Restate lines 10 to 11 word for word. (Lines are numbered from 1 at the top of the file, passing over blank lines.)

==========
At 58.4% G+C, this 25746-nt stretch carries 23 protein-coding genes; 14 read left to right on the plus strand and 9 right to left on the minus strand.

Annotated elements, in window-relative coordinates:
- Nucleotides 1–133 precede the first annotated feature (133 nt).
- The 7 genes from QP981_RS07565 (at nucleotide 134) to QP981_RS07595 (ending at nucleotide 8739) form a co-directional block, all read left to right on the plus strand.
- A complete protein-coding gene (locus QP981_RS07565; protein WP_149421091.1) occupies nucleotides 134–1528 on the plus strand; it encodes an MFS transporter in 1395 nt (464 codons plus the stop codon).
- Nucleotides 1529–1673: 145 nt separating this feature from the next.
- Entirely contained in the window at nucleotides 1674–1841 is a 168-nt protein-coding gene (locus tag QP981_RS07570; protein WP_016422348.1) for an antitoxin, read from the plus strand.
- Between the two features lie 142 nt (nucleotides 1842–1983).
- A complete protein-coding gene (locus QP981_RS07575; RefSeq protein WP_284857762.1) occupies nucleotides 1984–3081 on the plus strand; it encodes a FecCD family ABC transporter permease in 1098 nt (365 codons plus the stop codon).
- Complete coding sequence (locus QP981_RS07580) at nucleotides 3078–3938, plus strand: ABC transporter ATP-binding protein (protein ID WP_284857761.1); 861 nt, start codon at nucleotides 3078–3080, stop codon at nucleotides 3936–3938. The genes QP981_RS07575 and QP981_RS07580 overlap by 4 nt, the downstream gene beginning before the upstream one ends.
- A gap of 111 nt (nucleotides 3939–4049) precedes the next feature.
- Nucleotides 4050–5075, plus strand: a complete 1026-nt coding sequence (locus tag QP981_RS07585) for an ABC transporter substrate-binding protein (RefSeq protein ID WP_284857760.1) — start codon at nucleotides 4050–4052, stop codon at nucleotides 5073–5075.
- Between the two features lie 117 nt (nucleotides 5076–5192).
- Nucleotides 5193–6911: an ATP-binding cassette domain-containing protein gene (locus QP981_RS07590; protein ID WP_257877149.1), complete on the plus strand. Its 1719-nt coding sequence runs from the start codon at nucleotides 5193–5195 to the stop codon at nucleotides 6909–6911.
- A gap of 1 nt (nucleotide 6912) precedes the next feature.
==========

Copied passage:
- Complete coding sequence (locus QP981_RS07580) at nucleotides 3078–3938, plus strand: ABC transporter ATP-binding protein (protein ID WP_284857761.1); 861 nt, start codon at nucleotides 3078–3080, stop codon at nucleotides 3936–3938. The genes QP981_RS07575 and QP981_RS07580 overlap by 4 nt, the downstream gene beginning before the upstream one ends.
- A gap of 111 nt (nucleotides 3939–4049) precedes the next feature.